Article Review 112 on “Divided Priorities: Why and When Allies Differ Over Military Intervention.”8 min read

“Divided priorities: why and when allies differ over military intervention” by Ronald R. Krebs and Jennifer Spindel is an important piece of research. The authors challenge the validity of the claim that weaker allies value their patrons’ hawkish postures in distant conflicts. This claim, first put forward by Glen Snyder in Deterrence and Defense (1961), reasons that a patron’s limited foreign interventions make allies feel reassured of their own defense commitment with their patron state: if their benefactor is willing to fight for places of trivial intrinsic and strategic importance, it will surely also be willing to fight for them if the necessity arises.[1]

H-Diplo | ISSF Article Review 112
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Ronald R. Krebs & Jennifer Spindel.  “Divided Priorities: Why and When Allies Differ Over Military Intervention.”  Security Studies (2018) 1-32.  DOI:  https://doi.org/10.1080/09636412.2018.1483609.

Published by ISSF on 2 April 2019

https://issforum.org/articlereviews/112-divided

https://issforum.org/ISSF/PDF/ISSF-AR112.pdf

 

Review by Marina Henke, Northwestern University

“Divided priorities: why and when allies differ over military intervention” by Ronald R. Krebs and Jennifer Spindel is an important piece of research. The authors challenge the validity of the claim that weaker allies value their patrons’ hawkish postures in distant conflicts. This claim, first put forward by Glen Snyder in Deterrence and Defense (1961), reasons that a patron’s limited foreign interventions make allies feel reassured of their own defense commitment with their patron state: if their benefactor is willing to fight for places of trivial intrinsic and strategic importance, it will surely also be willing to fight for them if the necessity arises.[1]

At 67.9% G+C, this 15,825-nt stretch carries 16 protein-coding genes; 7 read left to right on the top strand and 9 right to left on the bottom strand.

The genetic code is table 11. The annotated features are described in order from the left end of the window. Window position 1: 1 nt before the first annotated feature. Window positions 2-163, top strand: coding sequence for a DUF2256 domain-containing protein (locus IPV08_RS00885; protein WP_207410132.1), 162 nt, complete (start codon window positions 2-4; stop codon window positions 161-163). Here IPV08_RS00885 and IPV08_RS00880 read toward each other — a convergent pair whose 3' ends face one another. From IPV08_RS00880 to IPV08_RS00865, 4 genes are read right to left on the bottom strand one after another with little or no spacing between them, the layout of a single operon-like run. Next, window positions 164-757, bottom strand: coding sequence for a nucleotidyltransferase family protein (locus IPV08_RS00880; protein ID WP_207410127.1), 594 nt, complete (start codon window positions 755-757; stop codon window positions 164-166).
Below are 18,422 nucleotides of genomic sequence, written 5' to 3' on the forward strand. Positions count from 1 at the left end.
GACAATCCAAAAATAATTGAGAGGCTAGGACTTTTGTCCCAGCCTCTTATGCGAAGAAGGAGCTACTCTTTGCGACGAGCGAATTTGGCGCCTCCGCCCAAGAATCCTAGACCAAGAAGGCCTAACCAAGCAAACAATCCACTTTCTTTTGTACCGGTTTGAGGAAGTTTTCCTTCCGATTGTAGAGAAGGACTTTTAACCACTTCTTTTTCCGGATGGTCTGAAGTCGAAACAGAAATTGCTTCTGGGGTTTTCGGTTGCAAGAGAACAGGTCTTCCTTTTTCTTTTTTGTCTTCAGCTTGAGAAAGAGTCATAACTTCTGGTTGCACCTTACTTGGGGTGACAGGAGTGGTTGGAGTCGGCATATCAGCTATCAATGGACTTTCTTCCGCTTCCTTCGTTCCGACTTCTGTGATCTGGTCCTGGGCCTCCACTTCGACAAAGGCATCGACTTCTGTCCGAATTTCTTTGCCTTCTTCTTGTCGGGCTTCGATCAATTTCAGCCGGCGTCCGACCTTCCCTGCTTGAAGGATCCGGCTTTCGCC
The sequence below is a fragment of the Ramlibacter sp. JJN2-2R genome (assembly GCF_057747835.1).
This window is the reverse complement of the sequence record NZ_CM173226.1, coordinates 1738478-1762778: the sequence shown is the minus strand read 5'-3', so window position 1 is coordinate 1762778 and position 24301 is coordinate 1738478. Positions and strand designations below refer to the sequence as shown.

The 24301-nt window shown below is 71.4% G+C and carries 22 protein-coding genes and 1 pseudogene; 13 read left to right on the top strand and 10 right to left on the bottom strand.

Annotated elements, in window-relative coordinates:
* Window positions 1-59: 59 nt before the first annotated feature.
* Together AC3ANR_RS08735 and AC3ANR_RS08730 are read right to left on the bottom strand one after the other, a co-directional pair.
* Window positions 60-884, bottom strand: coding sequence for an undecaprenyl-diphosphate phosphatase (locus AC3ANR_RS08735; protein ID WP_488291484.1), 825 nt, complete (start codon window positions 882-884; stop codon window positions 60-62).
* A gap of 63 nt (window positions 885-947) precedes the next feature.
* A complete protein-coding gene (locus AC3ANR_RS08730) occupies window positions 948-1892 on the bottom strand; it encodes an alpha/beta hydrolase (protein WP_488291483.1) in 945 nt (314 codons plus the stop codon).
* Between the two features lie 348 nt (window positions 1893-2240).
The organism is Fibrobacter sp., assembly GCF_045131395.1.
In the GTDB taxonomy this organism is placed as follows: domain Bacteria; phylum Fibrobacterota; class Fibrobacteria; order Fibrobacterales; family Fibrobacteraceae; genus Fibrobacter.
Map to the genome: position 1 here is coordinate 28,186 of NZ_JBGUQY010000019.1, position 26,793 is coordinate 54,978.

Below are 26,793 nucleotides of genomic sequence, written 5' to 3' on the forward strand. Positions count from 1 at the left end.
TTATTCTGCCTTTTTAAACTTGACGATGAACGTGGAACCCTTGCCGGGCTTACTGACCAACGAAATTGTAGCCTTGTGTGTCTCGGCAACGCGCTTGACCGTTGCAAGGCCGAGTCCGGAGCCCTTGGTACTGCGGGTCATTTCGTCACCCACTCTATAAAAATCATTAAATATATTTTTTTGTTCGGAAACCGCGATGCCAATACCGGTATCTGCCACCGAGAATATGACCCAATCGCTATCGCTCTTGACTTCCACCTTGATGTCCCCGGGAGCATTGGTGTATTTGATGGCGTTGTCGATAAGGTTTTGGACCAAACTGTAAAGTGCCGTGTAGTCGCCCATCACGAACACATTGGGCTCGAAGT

Krebs and Spindel argue that in reality such causal processes as suggested by Snyder (and related work on deterrence and credibility in international affairs) rarely occur.[2] To the contrary, allies frequently oppose their patrons’ interventionism as they fear that such costly military campaigns will leave their patrons broke and ultimately unable or unwilling to uphold core alliance commitments in the short and even long term (3). As a result, most allies will not offer substantial political or material support for the military interventions their patrons launch, nor will they tightly coordinate with them. What is more, if the intervention process is sufficiently protracted, the allies will even explore alternative routes to take care of their own security needs, which often go beyond the alliance.

The authors use evidence from the Vietnam War to illustrate their claims. Examining, in particular, the decision-making processes of West Germany, the UK, Japan, and Australia, they conclude that “rather than reassuring America’s allies, the Vietnam War frayed those relationships (4).”